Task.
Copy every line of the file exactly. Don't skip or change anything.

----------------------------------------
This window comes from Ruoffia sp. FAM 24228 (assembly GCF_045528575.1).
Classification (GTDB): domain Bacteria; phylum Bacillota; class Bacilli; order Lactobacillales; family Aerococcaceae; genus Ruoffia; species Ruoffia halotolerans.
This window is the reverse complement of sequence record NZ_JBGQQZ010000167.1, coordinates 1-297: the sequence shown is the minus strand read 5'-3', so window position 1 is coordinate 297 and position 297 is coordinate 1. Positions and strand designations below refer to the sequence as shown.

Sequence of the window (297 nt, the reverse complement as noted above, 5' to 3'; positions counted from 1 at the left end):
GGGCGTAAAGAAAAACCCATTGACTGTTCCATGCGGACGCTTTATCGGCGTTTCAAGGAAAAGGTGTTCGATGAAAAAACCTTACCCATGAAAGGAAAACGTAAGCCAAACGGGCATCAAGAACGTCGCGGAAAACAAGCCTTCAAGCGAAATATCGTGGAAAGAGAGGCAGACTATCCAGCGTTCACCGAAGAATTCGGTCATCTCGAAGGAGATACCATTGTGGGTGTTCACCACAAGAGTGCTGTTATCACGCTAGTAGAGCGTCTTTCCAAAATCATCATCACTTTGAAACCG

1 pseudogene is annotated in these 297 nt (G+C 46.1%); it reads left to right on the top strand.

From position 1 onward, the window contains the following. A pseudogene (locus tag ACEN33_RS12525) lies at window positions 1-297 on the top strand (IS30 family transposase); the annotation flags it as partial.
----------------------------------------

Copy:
This window comes from Ruoffia sp. FAM 24228 (assembly GCF_045528575.1).
Classification (GTDB): domain Bacteria; phylum Bacillota; class Bacilli; order Lactobacillales; family Aerococcaceae; genus Ruoffia; species Ruoffia halotolerans.
This window is the reverse complement of sequence record NZ_JBGQQZ010000167.1, coordinates 1-297: the sequence shown is the minus strand read 5'-3', so window position 1 is coordinate 297 and position 297 is coordinate 1. Positions and strand designations below refer to the sequence as shown.

Sequence of the window (297 nt, the reverse complement as noted above, 5' to 3'; positions counted from 1 at the left end):
GGGCGTAAAGAAAAACCCATTGACTGTTCCATGCGGACGCTTTATCGGCGTTTCAAGGAAAAGGTGTTCGATGAAAAAACCTTACCCATGAAAGGAAAACGTAAGCCAAACGGGCATCAAGAACGTCGCGGAAAACAAGCCTTCAAGCGAAATATCGTGGAAAGAGAGGCAGACTATCCAGCGTTCACCGAAGAATTCGGTCATCTCGAAGGAGATACCATTGTGGGTGTTCACCACAAGAGTGCTGTTATCACGCTAGTAGAGCGTCTTTCCAAAATCATCATCACTTTGAAACCG

1 pseudogene is annotated in these 297 nt (G+C 46.1%); it reads left to right on the top strand.

From position 1 onward, the window contains the following. A pseudogene (locus tag ACEN33_RS12525) lies at window positions 1-297 on the top strand (IS30 family transposase); the annotation flags it as partial.